SCOTT:[laughs] I swear! Yeah, and they said, “What? It’s a big raise! It’s a thousand bucks!” “You know, if I’m going to work that hard to make somebody that much money, maybe I ought to be working for myself.” The local radio station where I had worked a little bit in college had an opening and they said, “Work for us on the days you don’t have speeches,” and it was midday so I could get out of there at 2 in the afternoon and get some work for a banquet. Back then, mostly banquets were what I would speak in to. So they gave me a chance to build my career. I went to full time in November 1981 and I have been traveling and speaking to all different types of groups in all different types of situations full time since that point. And then, another story when you ask about being an author, they asked me to come back to speak at the national FFA convention and there’s 20,000 people in the audience and they’re having me come back. It’s such a great honor and Zig Ziglar was also on the program. Believe it or not, Zig said, “Well, Scott, do you and your wife want to go out and get a bite to eat?” which, I’ve always said, it’s been like a little league shortstop and Derek Jeter rescue. [laughs] We both like to talk. So we go out. Yeah, and Zig says, “Scott, I’ve looked, I don’t see where you’ve written a book,” and I said, “Well, Zig, I haven’t, I haven’t done that. I haven’t written a book.” Zig says, “Yeah, I know what you mean. I haven’t written any books either!” My wife and I kind of looked at each other, “Oh, my Gosh,” and he said, “Yeah, I’ve never written a book. That always seemed too daunting of a task,” but he said, “I get up every morning and I write a page or two. And after about four months, they tell me I’ve got a book!” [laughs]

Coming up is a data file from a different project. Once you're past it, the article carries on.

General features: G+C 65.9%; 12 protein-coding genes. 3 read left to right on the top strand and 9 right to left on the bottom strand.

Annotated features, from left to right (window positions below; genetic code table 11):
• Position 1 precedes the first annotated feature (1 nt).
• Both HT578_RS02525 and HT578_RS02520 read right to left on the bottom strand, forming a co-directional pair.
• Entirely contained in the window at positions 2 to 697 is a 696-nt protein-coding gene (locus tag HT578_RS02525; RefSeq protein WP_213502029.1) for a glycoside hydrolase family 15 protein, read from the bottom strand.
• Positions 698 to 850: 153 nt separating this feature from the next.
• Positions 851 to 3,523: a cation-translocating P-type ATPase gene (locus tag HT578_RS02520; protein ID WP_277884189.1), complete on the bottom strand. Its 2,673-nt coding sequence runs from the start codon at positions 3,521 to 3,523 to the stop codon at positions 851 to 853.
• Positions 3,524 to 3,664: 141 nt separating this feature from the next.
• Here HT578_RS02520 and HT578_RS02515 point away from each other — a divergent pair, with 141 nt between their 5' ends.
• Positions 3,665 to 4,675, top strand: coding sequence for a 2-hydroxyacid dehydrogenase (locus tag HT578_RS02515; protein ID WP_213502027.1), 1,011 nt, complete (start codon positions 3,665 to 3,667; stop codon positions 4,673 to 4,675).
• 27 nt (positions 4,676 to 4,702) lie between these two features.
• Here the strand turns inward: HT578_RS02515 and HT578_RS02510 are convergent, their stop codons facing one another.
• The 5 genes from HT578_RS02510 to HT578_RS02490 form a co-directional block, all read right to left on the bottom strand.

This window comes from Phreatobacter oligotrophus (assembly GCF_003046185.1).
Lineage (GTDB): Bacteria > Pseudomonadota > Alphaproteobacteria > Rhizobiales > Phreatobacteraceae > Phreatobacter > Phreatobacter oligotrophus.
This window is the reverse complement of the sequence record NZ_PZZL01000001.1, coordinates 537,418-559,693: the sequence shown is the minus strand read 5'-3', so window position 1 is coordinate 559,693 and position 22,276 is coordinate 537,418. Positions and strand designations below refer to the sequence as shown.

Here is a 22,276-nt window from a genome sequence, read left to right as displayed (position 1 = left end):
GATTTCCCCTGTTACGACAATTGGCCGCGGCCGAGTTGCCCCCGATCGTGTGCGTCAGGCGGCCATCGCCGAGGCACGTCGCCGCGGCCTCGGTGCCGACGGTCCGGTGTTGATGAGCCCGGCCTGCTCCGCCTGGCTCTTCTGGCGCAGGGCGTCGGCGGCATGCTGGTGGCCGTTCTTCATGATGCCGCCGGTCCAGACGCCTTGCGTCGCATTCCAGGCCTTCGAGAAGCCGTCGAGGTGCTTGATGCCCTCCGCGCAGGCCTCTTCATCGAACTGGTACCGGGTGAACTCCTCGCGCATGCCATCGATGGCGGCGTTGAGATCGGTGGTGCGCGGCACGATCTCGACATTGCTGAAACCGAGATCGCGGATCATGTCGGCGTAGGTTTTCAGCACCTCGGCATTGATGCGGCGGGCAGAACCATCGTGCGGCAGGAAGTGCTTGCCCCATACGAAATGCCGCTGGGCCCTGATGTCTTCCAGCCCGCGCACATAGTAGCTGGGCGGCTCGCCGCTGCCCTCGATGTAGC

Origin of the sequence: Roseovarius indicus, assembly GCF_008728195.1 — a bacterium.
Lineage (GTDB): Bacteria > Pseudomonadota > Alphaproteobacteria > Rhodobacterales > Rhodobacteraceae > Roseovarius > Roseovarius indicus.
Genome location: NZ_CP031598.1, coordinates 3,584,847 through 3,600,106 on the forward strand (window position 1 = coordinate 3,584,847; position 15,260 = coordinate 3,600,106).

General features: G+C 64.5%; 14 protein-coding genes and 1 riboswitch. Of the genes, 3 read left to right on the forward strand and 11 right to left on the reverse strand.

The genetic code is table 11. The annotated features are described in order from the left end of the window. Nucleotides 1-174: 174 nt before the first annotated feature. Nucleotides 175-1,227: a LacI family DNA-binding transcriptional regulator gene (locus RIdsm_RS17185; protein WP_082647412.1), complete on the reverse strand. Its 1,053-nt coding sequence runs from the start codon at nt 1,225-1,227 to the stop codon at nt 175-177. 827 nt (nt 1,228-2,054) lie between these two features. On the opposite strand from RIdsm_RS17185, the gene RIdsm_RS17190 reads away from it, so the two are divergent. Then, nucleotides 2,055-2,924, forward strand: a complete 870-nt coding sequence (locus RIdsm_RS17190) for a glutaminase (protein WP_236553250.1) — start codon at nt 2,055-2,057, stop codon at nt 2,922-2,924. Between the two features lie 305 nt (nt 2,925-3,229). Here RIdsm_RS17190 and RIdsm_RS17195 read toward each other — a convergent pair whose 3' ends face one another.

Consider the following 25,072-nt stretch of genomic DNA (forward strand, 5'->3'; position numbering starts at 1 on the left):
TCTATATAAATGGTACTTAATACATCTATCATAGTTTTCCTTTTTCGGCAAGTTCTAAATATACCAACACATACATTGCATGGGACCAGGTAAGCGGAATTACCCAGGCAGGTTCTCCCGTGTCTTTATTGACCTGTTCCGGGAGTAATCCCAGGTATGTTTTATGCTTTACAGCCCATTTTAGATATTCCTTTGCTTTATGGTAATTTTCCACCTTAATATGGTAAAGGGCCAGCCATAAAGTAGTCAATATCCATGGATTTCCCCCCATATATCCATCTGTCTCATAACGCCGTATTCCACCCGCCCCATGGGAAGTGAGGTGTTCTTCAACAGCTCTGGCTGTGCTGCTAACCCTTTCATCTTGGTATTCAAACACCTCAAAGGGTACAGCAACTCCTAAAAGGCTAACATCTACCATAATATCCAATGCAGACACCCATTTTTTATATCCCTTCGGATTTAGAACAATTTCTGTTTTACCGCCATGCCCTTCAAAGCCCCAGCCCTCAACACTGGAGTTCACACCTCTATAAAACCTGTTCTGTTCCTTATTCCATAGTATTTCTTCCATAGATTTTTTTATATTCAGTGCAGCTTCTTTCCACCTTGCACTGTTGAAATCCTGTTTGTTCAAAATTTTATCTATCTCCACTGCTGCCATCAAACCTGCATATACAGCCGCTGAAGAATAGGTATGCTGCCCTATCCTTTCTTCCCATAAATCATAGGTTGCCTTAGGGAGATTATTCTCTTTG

CHUCK: No kidding!

SCOTT: And I got up the next morning and wrote the first two pages of what became All Business Is Show Business, my first book that I wrote.

CHUCK: Oh, that is absolutely awesome.

SCOTT: That’s how being an author got started for me and it was such a great inspiration to have Zig Ziglar be the one to say, “Write a couple of pages a day.” So I just keep on keeping on. I’ve been so fortunate. I worked with so many terrific organizations and folks want me to come back and speak to them again. And then the chance to be just a student to learn and to find out from great organizations how they do it and to study them and to study the ones who used to be great and are and to examine what other folks are writing and all of that has just been a great ride, it’s a great blessing.

CHUCK: In your book, Create Distinction, tell me a little bit about the motivation to write that book.

SCOTT: Everywhere I was going, Chuck, I bet you’ve experienced the same things at the meetings you were addressing, everybody was talking about the book Good to Great.